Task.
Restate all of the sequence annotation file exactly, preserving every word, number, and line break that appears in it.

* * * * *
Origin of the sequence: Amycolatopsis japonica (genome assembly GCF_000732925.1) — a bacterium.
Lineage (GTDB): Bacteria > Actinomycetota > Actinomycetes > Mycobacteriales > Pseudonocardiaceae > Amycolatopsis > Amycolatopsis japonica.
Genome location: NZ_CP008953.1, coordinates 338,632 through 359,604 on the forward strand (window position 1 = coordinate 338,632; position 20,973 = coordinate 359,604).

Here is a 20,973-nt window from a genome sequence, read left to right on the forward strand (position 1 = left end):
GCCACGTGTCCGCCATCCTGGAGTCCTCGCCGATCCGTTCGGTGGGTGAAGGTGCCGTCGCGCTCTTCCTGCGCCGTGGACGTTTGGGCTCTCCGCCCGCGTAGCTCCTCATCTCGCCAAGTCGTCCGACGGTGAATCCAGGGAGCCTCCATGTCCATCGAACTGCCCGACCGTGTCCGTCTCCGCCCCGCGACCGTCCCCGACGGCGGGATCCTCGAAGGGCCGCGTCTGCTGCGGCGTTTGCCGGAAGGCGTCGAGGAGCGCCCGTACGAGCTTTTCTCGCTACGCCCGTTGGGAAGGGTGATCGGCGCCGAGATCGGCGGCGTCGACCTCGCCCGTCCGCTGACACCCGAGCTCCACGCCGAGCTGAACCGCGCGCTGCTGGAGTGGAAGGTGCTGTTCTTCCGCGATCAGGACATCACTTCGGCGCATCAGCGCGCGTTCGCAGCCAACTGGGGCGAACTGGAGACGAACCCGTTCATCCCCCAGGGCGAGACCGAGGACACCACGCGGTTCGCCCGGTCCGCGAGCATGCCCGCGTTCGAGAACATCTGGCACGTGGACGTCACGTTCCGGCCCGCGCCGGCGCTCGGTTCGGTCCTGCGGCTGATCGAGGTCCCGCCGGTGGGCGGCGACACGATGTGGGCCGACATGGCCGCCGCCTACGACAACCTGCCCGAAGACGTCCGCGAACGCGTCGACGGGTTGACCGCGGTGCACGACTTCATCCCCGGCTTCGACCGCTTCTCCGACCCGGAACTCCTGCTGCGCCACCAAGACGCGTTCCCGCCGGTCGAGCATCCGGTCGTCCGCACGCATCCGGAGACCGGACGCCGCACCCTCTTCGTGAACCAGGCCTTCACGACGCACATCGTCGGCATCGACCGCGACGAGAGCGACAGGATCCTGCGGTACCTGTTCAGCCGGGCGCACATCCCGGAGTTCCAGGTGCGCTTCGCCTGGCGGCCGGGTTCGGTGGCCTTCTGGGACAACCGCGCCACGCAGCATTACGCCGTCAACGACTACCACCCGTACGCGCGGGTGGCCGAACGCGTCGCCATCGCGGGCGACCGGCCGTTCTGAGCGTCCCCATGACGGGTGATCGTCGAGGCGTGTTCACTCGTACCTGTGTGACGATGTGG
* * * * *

Origin of the sequence: Amycolatopsis japonica (genome assembly GCF_000732925.1) — a bacterium.
Lineage (GTDB): Bacteria > Actinomycetota > Actinomycetes > Mycobacteriales > Pseudonocardiaceae > Amycolatopsis > Amycolatopsis japonica.
Genome location: NZ_CP008953.1, coordinates 338,632 through 359,604 on the forward strand (window position 1 = coordinate 338,632; position 20,973 = coordinate 359,604).

Here is a 20,973-nt window from a genome sequence, read left to right on the forward strand (position 1 = left end):
GCCACGTGTCCGCCATCCTGGAGTCCTCGCCGATCCGTTCGGTGGGTGAAGGTGCCGTCGCGCTCTTCCTGCGCCGTGGACGTTTGGGCTCTCCGCCCGCGTAGCTCCTCATCTCGCCAAGTCGTCCGACGGTGAATCCAGGGAGCCTCCATGTCCATCGAACTGCCCGACCGTGTCCGTCTCCGCCCCGCGACCGTCCCCGACGGCGGGATCCTCGAAGGGCCGCGTCTGCTGCGGCGTTTGCCGGAAGGCGTCGAGGAGCGCCCGTACGAGCTTTTCTCGCTACGCCCGTTGGGAAGGGTGATCGGCGCCGAGATCGGCGGCGTCGACCTCGCCCGTCCGCTGACACCCGAGCTCCACGCCGAGCTGAACCGCGCGCTGCTGGAGTGGAAGGTGCTGTTCTTCCGCGATCAGGACATCACTTCGGCGCATCAGCGCGCGTTCGCAGCCAACTGGGGCGAACTGGAGACGAACCCGTTCATCCCCCAGGGCGAGACCGAGGACACCACGCGGTTCGCCCGGTCCGCGAGCATGCCCGCGTTCGAGAACATCTGGCACGTGGACGTCACGTTCCGGCCCGCGCCGGCGCTCGGTTCGGTCCTGCGGCTGATCGAGGTCCCGCCGGTGGGCGGCGACACGATGTGGGCCGACATGGCCGCCGCCTACGACAACCTGCCCGAAGACGTCCGCGAACGCGTCGACGGGTTGACCGCGGTGCACGACTTCATCCCCGGCTTCGACCGCTTCTCCGACCCGGAACTCCTGCTGCGCCACCAAGACGCGTTCCCGCCGGTCGAGCATCCGGTCGTCCGCACGCATCCGGAGACCGGACGCCGCACCCTCTTCGTGAACCAGGCCTTCACGACGCACATCGTCGGCATCGACCGCGACGAGAGCGACAGGATCCTGCGGTACCTGTTCAGCCGGGCGCACATCCCGGAGTTCCAGGTGCGCTTCGCCTGGCGGCCGGGTTCGGTGGCCTTCTGGGACAACCGCGCCACGCAGCATTACGCCGTCAACGACTACCACCCGTACGCGCGGGTGGCCGAACGCGTCGCCATCGCGGGCGACCGGCCGTTCTGAGCGTCCCCATGACGGGTGATCGTCGAGGCGTGTTCACTCGTACCTGTGTGACGATGTGG